Rogers Center news

Rogers Center hosts cooking with fire workshops

Christina Hall led a maple syrup education class for students in the Winter Adventure camp at Rogers Center Feb. 21, 2019.

Forget the gas or electric debate; cooking over an open fire is the way to go. If you are planning a camping trip or just looking for a new outdoor activity, we’ll help you learn how to prepare food on an open flame.

“Cooking With Fire” is the latest in the EdVenture Series offered by the Rogers Environmental Education Center in Sherburne, NY. It will be offered twice, on Thursday, March 14 at 6:30 p.m. at the Rogers Center and on Saturday, March 23 at 1:30 p.m. at Empire Farm Brewery on Rippleton Road in Cazenovia.

“There’s nothing like being able to cook for yourself over an open fire,” said Friends of Rogers Executive Director Simon Solomon. “This will be a lot of fun, and a great way to spend a few hours as winter winds down.”

Make yourself at home and taste some delicious, rustic delicacies around the firepit at Rogers Center, at Empire Farm Brewery, or both, since coming back for seconds is encouraged!

Friends of Rogers hosts a family fun event with maple syrup this Saturday

Everyone knows that New York state produces a lot of excellent maple syrup, but did you know we’re part of one of the top five maple producing regions worldwide?

To celebrate New York’s maple ties, Rogers Environmental Education Center is throwing “Maple Mayhem” Saturday, March 16, from 10:30 to 11:30 a.m. Participants can join Friends of Rogers in sampling our maple syrup and help turn some into maple sugar candy.

The event will be led by Christina Hall, a 4-H educator with Cornell Cooperative Extension of Chenango County. Hall presented a program about maple syrup production in February as part of the Winter Adventure camp.

Friends of Rogers named its new maple operation the Selleck Sugaring Project to honor former FOR Board President Bruce Selleck Ph.D., the chair and professor of Geology at Colgate University who died in 2017.

In this first season, FOR put in 700 taps on 300 trees across its acreage. Syrup is already available for sale at the Center and soon can be purchased online.

“We’re proud to offer this new project in the name of our good friend, Dr. Bruce Selleck,” said Friends of Rogers Executive Director Simon Solomon. “We’re working hard this first season with the help of Heartwood Maple in Sherburne, who are boiling our sap to produce Rogers Center Maple Syrup. Now it’s time for our friends to taste the sweet rewards of our labor.”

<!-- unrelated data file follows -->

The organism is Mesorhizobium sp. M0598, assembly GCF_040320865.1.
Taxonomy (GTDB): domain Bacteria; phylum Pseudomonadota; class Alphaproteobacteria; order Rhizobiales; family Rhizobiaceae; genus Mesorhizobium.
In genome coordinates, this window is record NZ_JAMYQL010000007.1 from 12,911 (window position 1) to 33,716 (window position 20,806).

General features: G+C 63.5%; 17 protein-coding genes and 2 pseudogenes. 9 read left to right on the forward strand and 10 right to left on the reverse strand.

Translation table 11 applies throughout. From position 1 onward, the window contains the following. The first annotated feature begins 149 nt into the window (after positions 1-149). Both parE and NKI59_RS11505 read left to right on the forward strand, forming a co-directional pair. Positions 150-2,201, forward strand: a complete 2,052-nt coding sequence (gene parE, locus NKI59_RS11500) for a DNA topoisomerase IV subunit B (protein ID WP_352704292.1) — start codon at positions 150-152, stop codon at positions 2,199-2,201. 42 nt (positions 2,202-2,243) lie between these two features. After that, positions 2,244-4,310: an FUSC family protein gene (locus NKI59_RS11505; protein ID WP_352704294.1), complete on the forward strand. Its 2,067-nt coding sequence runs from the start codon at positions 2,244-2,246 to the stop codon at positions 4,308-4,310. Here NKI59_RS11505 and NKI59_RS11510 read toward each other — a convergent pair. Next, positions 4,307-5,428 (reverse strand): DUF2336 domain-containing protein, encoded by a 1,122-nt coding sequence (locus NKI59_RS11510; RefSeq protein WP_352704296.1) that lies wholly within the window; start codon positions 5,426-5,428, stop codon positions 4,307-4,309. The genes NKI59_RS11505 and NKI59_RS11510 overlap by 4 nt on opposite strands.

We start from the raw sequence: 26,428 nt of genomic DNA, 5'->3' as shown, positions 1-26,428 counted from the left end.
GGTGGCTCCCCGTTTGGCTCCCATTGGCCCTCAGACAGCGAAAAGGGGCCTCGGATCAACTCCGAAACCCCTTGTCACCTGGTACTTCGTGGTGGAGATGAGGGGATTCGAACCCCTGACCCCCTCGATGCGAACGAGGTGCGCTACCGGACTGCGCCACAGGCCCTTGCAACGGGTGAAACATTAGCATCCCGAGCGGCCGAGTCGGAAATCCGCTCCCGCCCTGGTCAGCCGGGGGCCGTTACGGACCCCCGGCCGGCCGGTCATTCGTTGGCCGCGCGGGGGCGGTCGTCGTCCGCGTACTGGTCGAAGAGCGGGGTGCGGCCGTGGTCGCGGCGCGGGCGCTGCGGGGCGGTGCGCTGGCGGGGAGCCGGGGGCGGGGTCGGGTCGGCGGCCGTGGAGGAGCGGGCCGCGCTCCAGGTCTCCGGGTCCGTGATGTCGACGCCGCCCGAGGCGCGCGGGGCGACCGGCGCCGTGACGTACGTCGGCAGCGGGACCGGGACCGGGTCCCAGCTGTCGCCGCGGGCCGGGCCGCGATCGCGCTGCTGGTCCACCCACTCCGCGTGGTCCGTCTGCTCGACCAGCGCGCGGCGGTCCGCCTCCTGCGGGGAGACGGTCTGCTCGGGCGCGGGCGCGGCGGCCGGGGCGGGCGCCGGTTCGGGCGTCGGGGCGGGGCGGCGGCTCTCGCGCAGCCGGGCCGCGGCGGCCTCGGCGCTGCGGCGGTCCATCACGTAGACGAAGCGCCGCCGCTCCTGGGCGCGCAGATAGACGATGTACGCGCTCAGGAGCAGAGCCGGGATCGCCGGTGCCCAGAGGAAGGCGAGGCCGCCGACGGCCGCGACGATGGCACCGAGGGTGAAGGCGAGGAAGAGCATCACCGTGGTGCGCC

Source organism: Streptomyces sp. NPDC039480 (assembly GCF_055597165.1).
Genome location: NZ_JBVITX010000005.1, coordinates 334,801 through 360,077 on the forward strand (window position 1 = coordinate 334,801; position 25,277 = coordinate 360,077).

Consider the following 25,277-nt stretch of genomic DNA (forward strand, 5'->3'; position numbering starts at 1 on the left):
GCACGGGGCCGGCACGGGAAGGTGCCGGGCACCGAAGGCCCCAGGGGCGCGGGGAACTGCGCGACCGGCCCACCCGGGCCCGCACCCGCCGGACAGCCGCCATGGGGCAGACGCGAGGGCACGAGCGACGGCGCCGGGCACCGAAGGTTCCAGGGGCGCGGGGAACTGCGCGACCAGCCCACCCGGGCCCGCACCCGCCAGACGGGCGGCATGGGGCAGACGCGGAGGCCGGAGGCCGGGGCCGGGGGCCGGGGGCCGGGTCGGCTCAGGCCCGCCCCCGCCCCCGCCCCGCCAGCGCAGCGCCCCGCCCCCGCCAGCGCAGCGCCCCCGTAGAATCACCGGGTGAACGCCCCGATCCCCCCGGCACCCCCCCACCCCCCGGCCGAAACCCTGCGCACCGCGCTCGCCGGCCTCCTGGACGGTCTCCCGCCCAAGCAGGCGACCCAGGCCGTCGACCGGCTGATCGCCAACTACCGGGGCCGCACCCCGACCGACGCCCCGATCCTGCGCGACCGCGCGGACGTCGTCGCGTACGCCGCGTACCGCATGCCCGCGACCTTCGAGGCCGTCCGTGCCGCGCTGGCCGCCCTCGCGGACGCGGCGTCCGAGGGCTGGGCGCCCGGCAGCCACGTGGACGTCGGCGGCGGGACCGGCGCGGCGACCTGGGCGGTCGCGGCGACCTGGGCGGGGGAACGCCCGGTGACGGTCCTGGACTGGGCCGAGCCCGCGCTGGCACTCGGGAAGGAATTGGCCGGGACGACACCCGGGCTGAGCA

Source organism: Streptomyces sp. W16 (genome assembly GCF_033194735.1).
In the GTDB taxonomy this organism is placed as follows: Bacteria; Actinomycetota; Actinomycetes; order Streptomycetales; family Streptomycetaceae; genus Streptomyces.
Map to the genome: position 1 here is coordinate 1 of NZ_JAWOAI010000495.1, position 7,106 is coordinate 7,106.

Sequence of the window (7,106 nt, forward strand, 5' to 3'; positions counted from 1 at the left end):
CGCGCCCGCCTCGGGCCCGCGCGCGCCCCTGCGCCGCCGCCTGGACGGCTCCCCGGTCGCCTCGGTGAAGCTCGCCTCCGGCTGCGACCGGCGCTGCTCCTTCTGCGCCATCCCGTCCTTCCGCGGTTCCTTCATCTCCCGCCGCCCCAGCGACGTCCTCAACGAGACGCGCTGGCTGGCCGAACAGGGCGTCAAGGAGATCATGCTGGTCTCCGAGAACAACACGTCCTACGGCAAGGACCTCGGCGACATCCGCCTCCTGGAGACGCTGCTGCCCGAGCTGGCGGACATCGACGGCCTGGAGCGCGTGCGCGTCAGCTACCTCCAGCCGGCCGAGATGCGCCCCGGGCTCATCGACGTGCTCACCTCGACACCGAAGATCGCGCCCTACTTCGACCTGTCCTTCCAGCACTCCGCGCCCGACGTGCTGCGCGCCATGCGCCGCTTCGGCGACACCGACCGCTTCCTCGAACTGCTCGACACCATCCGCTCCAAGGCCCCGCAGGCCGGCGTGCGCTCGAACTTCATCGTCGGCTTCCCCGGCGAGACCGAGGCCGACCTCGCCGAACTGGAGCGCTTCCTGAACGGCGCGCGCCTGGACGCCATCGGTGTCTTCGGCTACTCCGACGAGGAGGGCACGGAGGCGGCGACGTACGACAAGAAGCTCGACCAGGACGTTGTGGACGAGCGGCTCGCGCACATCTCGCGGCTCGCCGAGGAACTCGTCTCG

“Maple mayhem” is the latest event that is part of the Family Fun Series, which offers free programming to all members of the public. Free-will donations are appreciated to help defray the costs associated with each event.

Grafters X Change brings together many ecologically-minded disciplines in late March

The worlds of art, ecology, agriculture, horticulture and technology will come together later this month as Friends of Rogers and Colgate University host a two-day conference, “Grafters X

Change: Branches and Networks.”

The conference runs from 10 a.m. to 4 p.m. Friday, March 29, at the Schupf Art Studios in Hamilton; and 10 a.m. to 4 p.m. Saturday, March 30, at the Rogers Environmental Education Center on Route 80 in Sherburne.

The event is free and open to the public. It will allow fruit tree grafters to exchange ‘scions,’ or shoots and twigs of live trees, as the grafting season begins. Grafting has several benefits, including:

  • the ability to produce two or more kinds of fruit on the same tree, such as lemons and oranges or different varieties of apples;
  • the convenience of saving space and water/fertilizer by making one tree act as two or more;
  • the saving of time when compared to a newly planted tree, which may take years to bear fruit;
  • the strengthening of a broken or damaged tree;
  • the potential for fighting disease and insect damage by grafting a healthy scion with an unhealthy tree;
  • the ability of a tree to obtain both ‘male’ and ‘female’ characteristics that allow it to cross-pollinate all by itself.

Participants will attend a wide range of workshops and demonstrations on seed-sharing, propagation techniques and sources, local tree species, eco-art, and sustainability. Eco-art is a contemporary social arts practice that brings living things into relationship with one another in a range of different (large and small, rural and urban) sites.

Among the presenters will be ecological artists, social practice artists, digital artists, college faculty from related fields, students, sustainability advocates, regional tree growers, and agroforesters.

Co-sponsors for this event include, Friends of Rogers, Colgate Arts Council, Upstate Institute, Colgate Sustainability Office, Colgate University Art and Art History, Colgate University Film and Media Studies and Colgate University Environmental Studies.

For more information, contact Margaretha Haughwout at mhaughwout@colgate.edu or visit https://tinyurl.com/yxp7xrca.

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